Raphael
Raphael's Oil Paintings
Raphael Museum
April 6 or March 28, 1483 – April 6, 1520. Italian painter.

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Raphael
St.Michael Victorious,known as the Great St.Michael
mk60 1518
ID: 28416

Raphael St.Michael Victorious,known as the Great St.Michael
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Raphael St.Michael Victorious,known as the Great St.Michael


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Raphael

Italian High Renaissance Painter, 1483-1520 Raphael Sanzio, usually known by his first name alone (in Italian Raffaello) (April 6 or March 28, 1483 ?C April 6, 1520), was an Italian painter and architect of the High Renaissance, celebrated for the perfection and grace of his paintings and drawings. Together with Michelangelo and Leonardo da Vinci, he forms the traditional trinity of great masters of that period. Raphael was enormously productive, running an unusually large workshop, and, despite his early death at thirty-seven, a large body of his work remains, especially in the Vatican, whose frescoed Raphael Rooms were the central, and the largest, work of his career, although unfinished at his death. After his early years in Rome, much of his work was designed by him and executed largely by the workshop from his drawings, with considerable loss of quality. He was extremely influential in his lifetime, though outside Rome his work was mostly known from his collaborative printmaking. After his death, the influence of his great rival Michelangelo was more widespread until the 18th and 19th centuries, when Raphael's more serene and harmonious qualities were again regarded as the highest models. His career falls naturally into three phases and three styles, first described by Giorgio Vasari: his early years in Umbria, then a period of about four years (from 1504-1508) absorbing the artistic traditions of Florence, followed by his last hectic and triumphant twelve years in Rome, working for two Popes and their close associates.  Related Paintings of Raphael :. | Oath of Leo III | Portrait of Isabel Parreno Arce Ruiz de Alarcon y Valdes, Marchioness of Llano | mass at bolsena | raphael in rome- in the service of the pope | Count Baldassare Castiglione |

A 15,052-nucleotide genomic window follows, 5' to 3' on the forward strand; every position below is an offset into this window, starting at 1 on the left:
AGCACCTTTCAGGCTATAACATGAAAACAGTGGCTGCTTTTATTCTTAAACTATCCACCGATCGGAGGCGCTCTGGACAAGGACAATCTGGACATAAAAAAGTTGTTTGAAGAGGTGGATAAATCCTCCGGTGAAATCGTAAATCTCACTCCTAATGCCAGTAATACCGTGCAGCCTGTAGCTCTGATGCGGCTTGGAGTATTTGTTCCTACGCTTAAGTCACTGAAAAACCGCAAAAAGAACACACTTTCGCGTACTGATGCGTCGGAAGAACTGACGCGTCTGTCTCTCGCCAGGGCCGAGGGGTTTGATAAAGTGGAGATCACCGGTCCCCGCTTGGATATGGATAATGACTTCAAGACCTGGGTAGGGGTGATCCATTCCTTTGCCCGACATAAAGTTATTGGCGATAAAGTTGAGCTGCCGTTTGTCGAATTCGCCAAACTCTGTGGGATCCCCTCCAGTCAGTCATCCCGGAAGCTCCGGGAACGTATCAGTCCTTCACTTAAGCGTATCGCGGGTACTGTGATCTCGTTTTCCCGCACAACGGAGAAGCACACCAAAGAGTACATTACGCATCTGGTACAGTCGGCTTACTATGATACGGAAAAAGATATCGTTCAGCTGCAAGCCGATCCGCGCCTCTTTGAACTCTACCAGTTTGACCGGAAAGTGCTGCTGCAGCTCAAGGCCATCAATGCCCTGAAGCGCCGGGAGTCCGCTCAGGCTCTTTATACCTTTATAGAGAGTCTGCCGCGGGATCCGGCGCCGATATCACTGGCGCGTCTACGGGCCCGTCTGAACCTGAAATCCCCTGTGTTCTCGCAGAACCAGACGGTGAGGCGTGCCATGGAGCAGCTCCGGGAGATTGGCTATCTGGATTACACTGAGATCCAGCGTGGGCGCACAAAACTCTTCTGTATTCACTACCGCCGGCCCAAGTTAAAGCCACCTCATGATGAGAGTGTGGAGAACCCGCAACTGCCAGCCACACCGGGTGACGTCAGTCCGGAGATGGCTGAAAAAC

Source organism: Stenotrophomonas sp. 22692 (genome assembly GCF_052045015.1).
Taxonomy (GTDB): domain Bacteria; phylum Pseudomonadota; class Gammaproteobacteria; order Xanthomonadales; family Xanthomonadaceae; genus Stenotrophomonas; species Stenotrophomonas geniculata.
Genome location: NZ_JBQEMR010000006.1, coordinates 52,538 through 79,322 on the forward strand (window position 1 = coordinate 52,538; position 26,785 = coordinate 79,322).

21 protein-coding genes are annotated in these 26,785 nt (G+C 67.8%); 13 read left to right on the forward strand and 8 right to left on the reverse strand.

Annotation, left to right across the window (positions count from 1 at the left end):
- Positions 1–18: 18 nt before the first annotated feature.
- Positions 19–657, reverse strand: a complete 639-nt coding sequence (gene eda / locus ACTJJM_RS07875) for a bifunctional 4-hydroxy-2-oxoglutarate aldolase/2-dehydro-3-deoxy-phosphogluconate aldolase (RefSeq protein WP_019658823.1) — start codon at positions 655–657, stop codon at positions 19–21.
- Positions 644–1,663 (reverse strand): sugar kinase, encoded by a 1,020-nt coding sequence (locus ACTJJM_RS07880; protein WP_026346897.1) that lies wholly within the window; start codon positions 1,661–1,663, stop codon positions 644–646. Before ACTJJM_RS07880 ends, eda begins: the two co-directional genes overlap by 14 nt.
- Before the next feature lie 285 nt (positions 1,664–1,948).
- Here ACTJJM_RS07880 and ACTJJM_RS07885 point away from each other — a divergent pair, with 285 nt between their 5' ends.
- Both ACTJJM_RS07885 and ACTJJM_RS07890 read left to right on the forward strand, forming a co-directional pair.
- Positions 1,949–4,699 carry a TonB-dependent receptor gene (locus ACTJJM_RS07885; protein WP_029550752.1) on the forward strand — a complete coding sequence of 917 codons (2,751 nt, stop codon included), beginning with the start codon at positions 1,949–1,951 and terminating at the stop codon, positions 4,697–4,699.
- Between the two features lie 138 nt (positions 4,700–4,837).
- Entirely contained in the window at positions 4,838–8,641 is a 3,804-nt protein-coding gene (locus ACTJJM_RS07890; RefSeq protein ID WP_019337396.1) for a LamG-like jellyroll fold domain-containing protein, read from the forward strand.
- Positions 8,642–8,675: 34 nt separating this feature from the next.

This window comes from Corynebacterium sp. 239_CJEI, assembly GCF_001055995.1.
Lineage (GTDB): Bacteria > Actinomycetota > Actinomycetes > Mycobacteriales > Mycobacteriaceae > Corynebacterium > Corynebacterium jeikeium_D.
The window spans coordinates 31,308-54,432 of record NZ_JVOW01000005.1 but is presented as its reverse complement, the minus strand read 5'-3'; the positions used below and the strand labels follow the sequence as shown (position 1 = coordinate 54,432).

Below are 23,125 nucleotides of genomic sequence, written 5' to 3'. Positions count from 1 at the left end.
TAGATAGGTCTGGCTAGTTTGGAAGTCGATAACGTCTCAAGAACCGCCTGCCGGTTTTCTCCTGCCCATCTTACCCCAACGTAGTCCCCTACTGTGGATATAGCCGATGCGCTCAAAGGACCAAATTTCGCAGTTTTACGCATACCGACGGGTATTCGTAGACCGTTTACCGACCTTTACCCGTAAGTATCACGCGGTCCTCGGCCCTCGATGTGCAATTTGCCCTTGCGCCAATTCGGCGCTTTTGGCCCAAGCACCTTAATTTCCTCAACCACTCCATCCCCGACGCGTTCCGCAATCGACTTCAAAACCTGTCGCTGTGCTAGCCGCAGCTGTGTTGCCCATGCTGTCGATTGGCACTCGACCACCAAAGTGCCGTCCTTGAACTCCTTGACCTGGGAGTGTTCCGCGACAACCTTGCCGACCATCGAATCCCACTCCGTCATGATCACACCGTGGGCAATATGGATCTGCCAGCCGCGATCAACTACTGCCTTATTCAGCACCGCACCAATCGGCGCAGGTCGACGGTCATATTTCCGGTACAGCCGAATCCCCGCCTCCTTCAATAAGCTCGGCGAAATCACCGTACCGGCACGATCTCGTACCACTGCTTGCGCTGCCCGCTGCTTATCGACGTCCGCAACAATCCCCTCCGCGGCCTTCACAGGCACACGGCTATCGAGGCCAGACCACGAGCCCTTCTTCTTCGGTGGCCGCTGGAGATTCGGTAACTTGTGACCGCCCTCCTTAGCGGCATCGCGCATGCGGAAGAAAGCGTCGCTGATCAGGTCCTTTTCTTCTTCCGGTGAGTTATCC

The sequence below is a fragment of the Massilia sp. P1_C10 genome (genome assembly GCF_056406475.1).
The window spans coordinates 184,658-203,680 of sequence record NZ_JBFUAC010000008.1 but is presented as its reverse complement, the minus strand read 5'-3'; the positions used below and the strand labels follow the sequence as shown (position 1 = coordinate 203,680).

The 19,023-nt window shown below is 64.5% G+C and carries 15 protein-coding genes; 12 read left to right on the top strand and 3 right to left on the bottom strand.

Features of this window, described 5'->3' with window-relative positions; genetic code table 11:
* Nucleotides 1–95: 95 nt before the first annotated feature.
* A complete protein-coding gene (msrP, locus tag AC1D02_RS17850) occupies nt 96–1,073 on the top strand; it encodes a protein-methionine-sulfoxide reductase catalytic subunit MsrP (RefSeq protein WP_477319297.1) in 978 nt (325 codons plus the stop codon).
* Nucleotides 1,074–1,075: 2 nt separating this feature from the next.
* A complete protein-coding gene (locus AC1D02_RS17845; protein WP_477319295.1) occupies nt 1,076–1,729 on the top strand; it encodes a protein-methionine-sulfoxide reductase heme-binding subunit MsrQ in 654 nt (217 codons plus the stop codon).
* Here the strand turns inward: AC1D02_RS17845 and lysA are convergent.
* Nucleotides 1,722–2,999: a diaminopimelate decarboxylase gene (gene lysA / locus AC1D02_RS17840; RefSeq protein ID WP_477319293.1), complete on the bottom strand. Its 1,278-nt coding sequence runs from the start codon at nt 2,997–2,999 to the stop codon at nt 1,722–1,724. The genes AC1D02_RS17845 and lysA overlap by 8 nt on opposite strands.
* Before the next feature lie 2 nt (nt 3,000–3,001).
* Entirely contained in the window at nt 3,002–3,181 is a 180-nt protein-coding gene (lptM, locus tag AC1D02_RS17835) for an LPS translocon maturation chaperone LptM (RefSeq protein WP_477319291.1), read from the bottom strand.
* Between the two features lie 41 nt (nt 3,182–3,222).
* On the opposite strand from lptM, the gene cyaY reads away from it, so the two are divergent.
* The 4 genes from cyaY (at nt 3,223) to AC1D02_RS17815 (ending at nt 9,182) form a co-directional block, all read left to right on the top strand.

Related Artists:
Raimundo de Madrazo y Garreta
Spanish realist Painter , 1841-1920 Son of Federico de Madrazo y K?ntz. Because of his ability and training with his father, Federico, in the Real Academia de S Fernando in Madrid and with L?on Cogniet in Paris, he seemed destined to continue the family tradition of academic painting. However, due to the influence of the Belgian Alfred Stevens, of his brother-in-law, Mariano Jos? Bernardo Fortuny y Marsal, and the Parisian environment, he exchanged dry historical painting (e.g. Arrival in Spain of the Body of the Apostle St James, 1858, and Ataulfo, 1860) for the preciousness of the tableautin, the small, intimate genre painting. He lived in Paris and New York and became so remote from Spanish artistic life that he and Fortuny y Marsal were the only Spanish artists not to participate in any national exhibition, and because of this the Spanish state never directly acquired their works. In 1882, with Giuseppe De Nittis, Stevens and the gallery owner Georges Petit, he co-founded the Exposition Internationale de Peinture, designed to promote foreign artists in Paris. Madrazo Garreta's most characteristic works are the female portrait and the witty and elegant genre painting, with soft, delicate tones and suggestive poses. The influence of the Rococo and of Japanese art is reflected in his painting, which expresses an exquisite aristocratic or bourgeois ideal, the illusion of a refined, sensual and superficial life. Consequently,